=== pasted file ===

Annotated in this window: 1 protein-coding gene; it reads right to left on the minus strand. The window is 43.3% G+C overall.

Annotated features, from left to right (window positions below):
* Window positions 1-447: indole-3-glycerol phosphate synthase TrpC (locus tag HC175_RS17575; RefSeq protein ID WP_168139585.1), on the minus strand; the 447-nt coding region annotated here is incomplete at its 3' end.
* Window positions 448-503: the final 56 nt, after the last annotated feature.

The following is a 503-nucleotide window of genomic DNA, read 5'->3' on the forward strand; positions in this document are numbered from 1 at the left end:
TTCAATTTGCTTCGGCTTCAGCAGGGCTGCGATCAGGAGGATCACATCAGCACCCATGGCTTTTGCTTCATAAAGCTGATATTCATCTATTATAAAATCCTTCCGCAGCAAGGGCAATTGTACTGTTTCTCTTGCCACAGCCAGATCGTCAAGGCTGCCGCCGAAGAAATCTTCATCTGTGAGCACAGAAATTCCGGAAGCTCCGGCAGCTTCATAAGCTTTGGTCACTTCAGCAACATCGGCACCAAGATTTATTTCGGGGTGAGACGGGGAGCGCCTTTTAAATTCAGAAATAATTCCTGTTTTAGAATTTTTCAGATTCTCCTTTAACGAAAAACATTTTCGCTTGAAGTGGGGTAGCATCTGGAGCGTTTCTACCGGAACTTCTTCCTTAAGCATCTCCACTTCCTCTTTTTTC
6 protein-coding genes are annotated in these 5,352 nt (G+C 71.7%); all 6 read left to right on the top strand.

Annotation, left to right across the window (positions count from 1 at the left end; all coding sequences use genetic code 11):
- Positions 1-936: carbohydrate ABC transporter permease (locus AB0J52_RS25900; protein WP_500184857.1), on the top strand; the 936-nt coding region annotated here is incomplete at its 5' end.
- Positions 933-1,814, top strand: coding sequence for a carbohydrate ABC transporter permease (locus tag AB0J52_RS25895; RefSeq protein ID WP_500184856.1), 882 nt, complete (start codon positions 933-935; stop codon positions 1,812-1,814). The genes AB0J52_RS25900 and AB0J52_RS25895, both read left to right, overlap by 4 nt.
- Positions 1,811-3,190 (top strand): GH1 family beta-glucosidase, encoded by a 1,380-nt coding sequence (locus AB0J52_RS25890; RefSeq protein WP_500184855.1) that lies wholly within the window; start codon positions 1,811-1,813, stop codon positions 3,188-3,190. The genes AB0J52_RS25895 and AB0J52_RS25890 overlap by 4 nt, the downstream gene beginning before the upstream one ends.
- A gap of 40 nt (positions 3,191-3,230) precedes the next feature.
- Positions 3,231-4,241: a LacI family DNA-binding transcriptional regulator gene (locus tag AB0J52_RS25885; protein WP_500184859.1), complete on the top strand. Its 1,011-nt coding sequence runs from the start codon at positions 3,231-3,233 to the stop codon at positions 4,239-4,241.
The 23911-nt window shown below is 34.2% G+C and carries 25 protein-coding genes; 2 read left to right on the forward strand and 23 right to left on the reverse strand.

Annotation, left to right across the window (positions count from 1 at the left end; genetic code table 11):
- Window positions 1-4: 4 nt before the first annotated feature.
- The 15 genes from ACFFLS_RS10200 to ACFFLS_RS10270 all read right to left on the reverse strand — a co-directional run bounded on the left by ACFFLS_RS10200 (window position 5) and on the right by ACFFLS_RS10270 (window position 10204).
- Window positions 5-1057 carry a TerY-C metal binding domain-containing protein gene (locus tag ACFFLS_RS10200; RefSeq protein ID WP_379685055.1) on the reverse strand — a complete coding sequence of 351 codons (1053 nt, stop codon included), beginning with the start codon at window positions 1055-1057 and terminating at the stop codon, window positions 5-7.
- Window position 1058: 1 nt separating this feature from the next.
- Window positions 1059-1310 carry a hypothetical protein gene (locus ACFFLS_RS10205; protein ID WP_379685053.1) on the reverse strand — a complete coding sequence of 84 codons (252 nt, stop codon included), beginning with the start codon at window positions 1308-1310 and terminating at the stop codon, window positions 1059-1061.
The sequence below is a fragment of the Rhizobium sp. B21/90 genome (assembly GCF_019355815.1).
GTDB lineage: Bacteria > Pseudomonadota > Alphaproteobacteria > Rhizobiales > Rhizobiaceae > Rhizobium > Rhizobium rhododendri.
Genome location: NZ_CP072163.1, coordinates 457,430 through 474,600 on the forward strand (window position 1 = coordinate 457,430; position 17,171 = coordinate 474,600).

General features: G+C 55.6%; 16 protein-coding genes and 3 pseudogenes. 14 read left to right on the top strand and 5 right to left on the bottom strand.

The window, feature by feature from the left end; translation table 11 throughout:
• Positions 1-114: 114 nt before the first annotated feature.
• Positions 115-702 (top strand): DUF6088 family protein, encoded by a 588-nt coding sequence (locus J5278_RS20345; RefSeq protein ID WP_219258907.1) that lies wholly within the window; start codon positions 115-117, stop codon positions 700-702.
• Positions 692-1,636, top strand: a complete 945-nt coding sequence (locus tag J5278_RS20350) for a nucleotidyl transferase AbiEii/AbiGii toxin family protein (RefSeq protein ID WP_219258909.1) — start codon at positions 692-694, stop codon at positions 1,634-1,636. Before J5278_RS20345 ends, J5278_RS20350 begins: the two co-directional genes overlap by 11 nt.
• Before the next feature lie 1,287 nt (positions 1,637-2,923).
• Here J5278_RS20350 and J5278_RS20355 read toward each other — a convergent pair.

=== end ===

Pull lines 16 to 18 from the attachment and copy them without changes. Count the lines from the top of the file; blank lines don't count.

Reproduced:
- Window positions 1-4: 4 nt before the first annotated feature.
- The 15 genes from ACFFLS_RS10200 to ACFFLS_RS10270 all read right to left on the reverse strand — a co-directional run bounded on the left by ACFFLS_RS10200 (window position 5) and on the right by ACFFLS_RS10270 (window position 10204).
- Window positions 5-1057 carry a TerY-C metal binding domain-containing protein gene (locus tag ACFFLS_RS10200; RefSeq protein ID WP_379685055.1) on the reverse strand — a complete coding sequence of 351 codons (1053 nt, stop codon included), beginning with the start codon at window positions 1055-1057 and terminating at the stop codon, window positions 5-7.